Did you know that there is a Penalty for NOT enrolling in a Part D Prescription Drug Plan when you were first eligible? Well, there is. If you do not have other Credible Drug Coverage when you enroll in Parts A and B of Medicare, and if you do not enroll in a Part D Prescription Drug Plan, then a penalty will be assessed at the time you DO need to enroll in a Part D Prescription Drug Plan. The penalty is assessed WHEN YOU HAVE TO ENROLL IN a Part D Prescription Drug Plan at a later time.
So, Here is something to think about – If you NEVER enroll in a Part D Prescription Drug Plan, Is there EVER a penalty?
NO, because the penalty is only assessed when you finally DO enroll in a Part D Prescription Drug Plan.
• What is the Penalty?
The definition of the Part D Prescription Drug Plan penalty is 1% of the National Average Premium multiplied by the number of months you did not have a drug plan.
Well, what is the National Average Premium?
There are 44 drug plans available. If we added up the premiums to ALL 44 plans, then divided that number by 44, the answer to that math mess is called the National Average Premium (NAP)
In 2018 the NAP is $35.02. Now, I did not say that your plan will cost $35.02, It’s just the average of all plans. So lets look at a scenario:
Mary turns 65 in July 2017. She meets with Brian before then to get the right Medicare Coverage. She decides to stay with Original Medicare (Parts A and B) and enrolls in a Medicare Supplement. Brian finds the right Medicare Supplement Plan that fits Mary’s Lifestyle and Budget, and then Brian asks her if she wants him to figure out which Part D Prescription Drug Plan is right for her. Mary declines. She says she only takes 1 medication and it costs $4.00 at her pharmacy. So Mary lets Brian know she does not want to enroll in a Part D Prescription Drug Plan and Brian advises her to reconsider her decision, but tells Mary to call him if she has a problem with her medications.
In July 2018, Mary calls Brian, telling him she has been prescribed a few medications she did not anticipate, and that the cost of the medications were VERY HIGH. Almost too high to afford, but the Doctor insists she take them. She needs a Part D Prescription Drug Plan and asks Brian to come out and enroll her in the right Part D Prescription Drug Plan. Brian then gives Mary the bad news:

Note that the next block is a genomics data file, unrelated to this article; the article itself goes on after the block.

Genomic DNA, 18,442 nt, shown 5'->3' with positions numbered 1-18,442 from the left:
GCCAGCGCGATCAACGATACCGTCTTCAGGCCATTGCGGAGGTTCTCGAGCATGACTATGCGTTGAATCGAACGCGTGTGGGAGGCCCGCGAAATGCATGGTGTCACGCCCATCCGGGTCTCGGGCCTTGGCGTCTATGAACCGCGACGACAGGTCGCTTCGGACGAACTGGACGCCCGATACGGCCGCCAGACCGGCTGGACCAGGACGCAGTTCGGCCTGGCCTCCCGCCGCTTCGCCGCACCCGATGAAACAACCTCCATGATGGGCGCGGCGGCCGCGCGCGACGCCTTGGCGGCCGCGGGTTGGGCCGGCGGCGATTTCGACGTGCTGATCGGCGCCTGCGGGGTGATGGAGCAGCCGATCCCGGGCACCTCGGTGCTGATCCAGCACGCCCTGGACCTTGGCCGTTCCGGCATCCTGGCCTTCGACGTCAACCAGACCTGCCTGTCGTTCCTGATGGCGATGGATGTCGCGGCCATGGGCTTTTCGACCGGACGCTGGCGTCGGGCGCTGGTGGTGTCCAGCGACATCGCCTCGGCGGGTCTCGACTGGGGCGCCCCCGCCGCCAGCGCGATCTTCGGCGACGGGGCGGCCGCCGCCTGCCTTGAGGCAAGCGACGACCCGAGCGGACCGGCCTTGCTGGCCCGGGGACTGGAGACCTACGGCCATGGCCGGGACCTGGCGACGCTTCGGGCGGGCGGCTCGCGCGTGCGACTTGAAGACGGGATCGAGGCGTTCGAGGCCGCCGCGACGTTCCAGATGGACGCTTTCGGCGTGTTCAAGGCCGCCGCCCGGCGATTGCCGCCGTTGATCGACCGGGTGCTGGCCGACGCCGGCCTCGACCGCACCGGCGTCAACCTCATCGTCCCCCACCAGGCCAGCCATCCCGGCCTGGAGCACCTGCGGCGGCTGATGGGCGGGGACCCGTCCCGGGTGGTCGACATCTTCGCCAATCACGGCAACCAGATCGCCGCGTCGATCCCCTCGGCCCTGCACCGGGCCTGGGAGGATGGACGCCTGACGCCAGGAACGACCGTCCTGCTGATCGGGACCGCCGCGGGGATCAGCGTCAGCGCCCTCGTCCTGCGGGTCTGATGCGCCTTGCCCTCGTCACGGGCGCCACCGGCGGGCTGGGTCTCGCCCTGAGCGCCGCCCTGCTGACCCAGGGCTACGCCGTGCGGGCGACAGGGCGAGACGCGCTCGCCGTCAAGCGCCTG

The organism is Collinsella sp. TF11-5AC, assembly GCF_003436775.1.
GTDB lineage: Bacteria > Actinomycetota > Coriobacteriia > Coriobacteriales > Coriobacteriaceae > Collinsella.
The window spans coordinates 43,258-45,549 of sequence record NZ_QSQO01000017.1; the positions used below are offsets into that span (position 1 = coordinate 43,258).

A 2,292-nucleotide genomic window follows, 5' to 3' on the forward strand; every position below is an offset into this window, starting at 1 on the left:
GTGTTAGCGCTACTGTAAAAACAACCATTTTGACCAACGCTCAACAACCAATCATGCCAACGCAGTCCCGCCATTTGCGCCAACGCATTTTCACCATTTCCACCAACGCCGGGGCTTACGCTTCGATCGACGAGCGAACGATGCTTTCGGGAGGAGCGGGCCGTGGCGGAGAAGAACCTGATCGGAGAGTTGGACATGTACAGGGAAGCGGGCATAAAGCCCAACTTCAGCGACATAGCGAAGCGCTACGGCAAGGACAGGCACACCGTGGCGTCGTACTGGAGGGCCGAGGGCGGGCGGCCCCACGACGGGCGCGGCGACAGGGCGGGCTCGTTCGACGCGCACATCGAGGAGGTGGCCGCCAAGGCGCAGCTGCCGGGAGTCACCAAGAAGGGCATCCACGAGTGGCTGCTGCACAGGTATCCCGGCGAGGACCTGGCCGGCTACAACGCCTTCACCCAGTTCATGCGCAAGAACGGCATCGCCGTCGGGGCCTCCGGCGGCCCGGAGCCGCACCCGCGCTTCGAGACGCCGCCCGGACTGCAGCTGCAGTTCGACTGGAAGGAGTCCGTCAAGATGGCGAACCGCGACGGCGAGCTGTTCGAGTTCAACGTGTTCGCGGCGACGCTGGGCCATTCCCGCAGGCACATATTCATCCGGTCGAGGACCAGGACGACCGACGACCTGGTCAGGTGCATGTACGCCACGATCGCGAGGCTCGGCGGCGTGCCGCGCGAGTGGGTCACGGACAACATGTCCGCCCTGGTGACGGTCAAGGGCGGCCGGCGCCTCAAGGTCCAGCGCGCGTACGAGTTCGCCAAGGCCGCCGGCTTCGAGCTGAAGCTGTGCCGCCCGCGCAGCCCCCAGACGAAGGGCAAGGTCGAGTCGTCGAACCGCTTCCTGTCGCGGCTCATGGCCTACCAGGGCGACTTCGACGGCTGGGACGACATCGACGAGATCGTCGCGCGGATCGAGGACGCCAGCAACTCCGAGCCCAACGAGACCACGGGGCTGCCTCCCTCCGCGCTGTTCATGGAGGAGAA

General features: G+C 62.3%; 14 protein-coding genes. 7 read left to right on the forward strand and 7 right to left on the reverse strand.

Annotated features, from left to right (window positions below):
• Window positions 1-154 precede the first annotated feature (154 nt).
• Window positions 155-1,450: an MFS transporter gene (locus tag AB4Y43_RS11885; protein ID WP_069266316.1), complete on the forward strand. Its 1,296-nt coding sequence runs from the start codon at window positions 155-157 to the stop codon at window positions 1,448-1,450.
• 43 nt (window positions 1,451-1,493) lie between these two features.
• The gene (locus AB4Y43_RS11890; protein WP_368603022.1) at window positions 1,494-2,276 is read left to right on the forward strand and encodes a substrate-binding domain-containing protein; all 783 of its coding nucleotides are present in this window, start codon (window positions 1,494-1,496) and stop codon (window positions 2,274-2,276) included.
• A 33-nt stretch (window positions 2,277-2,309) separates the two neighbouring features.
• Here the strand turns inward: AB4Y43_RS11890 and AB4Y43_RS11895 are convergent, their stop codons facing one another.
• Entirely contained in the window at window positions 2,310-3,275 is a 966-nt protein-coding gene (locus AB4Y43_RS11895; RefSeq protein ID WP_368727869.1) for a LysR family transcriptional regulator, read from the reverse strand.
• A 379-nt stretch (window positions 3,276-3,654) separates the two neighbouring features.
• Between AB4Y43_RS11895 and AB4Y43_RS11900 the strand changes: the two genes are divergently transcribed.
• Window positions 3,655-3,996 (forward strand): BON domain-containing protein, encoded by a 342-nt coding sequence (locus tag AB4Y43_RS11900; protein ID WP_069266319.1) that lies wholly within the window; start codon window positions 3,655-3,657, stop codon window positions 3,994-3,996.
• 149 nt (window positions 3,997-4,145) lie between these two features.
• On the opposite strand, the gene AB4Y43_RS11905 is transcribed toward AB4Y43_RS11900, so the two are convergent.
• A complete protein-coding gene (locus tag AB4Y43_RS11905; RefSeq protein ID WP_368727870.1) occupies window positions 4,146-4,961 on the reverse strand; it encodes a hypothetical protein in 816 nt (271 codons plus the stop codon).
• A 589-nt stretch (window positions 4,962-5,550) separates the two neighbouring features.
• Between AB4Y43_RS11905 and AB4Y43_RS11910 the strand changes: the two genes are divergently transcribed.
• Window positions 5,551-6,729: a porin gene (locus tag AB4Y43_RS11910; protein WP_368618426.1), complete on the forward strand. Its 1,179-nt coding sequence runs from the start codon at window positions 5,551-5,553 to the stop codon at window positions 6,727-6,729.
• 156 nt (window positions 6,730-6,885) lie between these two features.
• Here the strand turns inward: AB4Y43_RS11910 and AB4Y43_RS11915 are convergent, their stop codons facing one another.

Unfortunately, Mary cannot enroll in a Part D Prescription Drug Plan until the Annual Enrollment Period (AEP) which is October 15 through December 7.
When Mary enrolls in the correct Part D Prescription Drug Plan on October 15, the plan will not go into effect until January 1, 2019. Mary will have to pay the full retail cost of her medications from July through December. Also, Mary will have a penalty added to her monthly premium. The penalty is calculated as follows:
• 18 months without a drug plan
• 18 months multiplied by 1% of the NAP
• 18 x .3502 = $6.30
• If the monthly premium for the drug plan Brian found for Mary is $30.00 per month, the $6.30 penalty is added to the $30.00 monthly premium EVERY month. So Mary’s premium is not $30.00, but it is $36.30, every month… and the penalty NEVER goes away, no matter how many times she needs to change drug plans. The penalty will ALWAYS be added to the Part D Prescription Drug Plan premium Mary pays.
So, Do you need a Part D Prescription Drug Plan?